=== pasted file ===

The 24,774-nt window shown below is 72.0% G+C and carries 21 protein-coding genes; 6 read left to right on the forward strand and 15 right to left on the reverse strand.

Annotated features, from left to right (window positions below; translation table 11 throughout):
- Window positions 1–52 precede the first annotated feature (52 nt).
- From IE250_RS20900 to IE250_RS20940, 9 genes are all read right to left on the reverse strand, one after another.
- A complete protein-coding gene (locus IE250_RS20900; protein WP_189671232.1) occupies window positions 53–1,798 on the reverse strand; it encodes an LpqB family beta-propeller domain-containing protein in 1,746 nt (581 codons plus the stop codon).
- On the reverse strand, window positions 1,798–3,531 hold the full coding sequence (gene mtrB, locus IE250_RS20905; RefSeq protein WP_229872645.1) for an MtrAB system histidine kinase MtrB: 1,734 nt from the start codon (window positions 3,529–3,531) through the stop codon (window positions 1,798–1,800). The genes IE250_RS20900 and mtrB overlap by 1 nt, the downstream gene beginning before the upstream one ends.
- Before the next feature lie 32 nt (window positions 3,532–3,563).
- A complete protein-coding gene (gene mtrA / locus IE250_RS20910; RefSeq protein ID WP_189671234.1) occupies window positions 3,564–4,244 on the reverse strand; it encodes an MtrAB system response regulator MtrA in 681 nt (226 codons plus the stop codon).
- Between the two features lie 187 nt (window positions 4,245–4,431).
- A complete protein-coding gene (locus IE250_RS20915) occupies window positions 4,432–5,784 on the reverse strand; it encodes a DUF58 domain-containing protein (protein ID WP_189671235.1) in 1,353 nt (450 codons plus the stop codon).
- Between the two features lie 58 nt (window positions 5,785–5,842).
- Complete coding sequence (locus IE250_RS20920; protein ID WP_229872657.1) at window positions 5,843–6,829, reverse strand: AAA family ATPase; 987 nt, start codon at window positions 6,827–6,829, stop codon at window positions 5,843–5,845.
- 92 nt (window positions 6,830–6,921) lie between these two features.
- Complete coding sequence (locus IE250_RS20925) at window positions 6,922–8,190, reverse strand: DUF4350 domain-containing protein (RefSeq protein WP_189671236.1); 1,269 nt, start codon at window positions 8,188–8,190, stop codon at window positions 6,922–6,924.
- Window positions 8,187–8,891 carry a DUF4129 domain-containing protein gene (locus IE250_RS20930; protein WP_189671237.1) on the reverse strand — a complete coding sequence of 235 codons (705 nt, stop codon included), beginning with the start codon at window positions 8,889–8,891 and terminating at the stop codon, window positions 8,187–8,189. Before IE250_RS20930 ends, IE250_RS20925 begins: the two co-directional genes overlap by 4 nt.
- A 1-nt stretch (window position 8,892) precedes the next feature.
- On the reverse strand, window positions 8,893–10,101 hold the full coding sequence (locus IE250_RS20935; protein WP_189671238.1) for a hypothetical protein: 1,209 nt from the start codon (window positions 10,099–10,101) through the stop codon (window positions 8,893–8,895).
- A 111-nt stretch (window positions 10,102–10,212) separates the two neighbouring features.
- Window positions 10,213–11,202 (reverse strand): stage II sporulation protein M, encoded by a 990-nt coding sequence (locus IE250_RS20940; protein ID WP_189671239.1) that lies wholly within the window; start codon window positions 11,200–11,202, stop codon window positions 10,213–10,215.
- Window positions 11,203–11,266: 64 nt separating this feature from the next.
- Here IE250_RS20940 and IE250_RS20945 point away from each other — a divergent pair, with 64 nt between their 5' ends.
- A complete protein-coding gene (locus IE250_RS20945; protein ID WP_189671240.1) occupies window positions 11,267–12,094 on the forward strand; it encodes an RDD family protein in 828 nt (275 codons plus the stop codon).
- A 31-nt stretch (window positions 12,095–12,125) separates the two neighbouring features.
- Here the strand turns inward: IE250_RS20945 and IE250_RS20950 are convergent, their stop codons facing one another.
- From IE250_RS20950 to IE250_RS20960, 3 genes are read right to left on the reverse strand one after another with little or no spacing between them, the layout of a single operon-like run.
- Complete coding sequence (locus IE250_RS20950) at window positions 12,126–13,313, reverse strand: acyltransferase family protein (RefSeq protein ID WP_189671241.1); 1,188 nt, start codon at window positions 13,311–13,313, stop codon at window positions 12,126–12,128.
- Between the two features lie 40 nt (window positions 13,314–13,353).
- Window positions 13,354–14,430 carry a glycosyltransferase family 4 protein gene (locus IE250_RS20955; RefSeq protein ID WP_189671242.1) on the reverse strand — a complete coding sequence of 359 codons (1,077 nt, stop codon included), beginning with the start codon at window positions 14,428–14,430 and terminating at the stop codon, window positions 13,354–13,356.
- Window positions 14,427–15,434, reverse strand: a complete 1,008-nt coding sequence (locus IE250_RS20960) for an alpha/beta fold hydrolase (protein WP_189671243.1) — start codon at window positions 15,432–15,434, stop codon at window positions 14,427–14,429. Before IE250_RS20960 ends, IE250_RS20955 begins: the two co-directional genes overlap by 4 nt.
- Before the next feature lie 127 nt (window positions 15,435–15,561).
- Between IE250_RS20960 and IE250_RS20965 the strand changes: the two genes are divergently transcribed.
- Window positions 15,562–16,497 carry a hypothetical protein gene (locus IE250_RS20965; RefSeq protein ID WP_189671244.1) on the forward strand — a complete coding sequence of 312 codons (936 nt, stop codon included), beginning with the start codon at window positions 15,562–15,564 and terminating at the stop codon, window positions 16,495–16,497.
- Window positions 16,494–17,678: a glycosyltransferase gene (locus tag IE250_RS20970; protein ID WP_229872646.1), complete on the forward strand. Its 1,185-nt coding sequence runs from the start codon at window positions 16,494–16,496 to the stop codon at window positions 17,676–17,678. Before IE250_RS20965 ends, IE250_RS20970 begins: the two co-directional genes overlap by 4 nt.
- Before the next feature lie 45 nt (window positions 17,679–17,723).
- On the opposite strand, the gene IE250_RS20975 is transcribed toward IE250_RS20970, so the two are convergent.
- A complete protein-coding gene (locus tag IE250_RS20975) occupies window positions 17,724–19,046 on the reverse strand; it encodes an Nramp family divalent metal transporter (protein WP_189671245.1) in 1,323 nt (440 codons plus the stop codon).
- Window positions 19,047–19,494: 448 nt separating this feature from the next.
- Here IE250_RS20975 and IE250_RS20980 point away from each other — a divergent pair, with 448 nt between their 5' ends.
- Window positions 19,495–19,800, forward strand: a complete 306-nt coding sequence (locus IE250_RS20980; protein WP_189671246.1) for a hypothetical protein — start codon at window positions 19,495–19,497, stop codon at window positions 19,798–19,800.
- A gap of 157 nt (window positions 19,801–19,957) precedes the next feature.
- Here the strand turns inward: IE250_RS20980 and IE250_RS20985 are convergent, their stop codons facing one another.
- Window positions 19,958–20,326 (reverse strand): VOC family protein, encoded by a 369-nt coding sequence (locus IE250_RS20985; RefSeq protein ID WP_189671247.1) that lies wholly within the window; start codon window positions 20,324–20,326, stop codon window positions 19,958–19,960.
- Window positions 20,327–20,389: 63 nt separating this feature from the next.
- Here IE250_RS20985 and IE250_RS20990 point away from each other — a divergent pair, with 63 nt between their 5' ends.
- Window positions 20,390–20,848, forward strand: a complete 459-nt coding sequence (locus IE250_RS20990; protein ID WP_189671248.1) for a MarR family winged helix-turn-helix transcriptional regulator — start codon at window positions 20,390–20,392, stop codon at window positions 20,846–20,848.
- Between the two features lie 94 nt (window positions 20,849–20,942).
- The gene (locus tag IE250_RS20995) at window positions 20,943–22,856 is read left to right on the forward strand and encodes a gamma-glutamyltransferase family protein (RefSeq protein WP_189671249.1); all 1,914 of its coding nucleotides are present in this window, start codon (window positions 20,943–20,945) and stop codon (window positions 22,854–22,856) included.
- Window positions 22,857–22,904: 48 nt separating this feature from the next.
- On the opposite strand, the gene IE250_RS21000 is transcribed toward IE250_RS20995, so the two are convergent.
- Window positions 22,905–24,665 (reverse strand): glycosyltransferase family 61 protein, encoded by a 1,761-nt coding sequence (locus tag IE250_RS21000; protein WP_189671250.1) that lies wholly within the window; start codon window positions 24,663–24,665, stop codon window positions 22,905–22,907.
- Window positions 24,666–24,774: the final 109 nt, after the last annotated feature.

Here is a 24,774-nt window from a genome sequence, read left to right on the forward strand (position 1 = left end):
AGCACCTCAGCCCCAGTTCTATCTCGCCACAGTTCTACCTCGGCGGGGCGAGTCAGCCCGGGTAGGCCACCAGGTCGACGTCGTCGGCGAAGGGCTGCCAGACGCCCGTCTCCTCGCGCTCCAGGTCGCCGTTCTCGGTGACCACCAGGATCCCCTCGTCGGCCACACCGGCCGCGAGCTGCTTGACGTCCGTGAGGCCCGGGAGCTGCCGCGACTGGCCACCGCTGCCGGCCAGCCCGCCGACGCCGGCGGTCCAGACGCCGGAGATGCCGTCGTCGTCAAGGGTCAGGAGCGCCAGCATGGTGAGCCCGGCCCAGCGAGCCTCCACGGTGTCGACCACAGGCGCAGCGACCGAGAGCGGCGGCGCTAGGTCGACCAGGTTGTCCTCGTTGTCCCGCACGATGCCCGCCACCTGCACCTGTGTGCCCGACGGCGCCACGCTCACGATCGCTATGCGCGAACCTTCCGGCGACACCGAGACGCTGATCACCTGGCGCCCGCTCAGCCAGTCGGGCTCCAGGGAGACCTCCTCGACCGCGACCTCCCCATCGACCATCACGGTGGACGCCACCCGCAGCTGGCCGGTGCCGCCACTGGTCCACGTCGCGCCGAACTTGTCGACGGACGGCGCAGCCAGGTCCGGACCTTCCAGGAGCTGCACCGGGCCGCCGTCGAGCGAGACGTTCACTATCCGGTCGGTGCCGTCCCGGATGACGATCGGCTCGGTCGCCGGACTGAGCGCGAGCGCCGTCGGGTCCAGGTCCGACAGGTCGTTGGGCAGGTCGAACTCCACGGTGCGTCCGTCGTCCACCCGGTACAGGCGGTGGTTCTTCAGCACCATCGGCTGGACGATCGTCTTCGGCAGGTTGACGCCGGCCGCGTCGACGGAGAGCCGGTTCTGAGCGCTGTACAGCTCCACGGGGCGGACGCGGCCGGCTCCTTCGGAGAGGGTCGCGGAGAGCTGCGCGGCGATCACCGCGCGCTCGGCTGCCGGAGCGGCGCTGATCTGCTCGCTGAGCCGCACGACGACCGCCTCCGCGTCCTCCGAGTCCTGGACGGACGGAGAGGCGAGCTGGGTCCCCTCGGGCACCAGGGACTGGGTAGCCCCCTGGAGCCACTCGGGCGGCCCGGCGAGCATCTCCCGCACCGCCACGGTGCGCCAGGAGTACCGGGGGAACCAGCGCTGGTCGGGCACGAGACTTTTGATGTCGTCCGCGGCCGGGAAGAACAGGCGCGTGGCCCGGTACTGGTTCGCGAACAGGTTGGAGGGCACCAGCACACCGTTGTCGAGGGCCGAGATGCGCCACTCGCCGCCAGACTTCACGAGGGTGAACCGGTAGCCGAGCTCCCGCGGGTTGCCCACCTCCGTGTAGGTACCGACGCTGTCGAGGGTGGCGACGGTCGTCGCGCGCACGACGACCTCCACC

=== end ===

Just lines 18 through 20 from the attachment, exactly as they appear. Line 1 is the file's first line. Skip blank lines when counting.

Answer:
- A 111-nt stretch (window positions 10,102–10,212) separates the two neighbouring features.
- Window positions 10,213–11,202 (reverse strand): stage II sporulation protein M, encoded by a 990-nt coding sequence (locus IE250_RS20940; protein ID WP_189671239.1) that lies wholly within the window; start codon window positions 11,200–11,202, stop codon window positions 10,213–10,215.
- Window positions 11,203–11,266: 64 nt separating this feature from the next.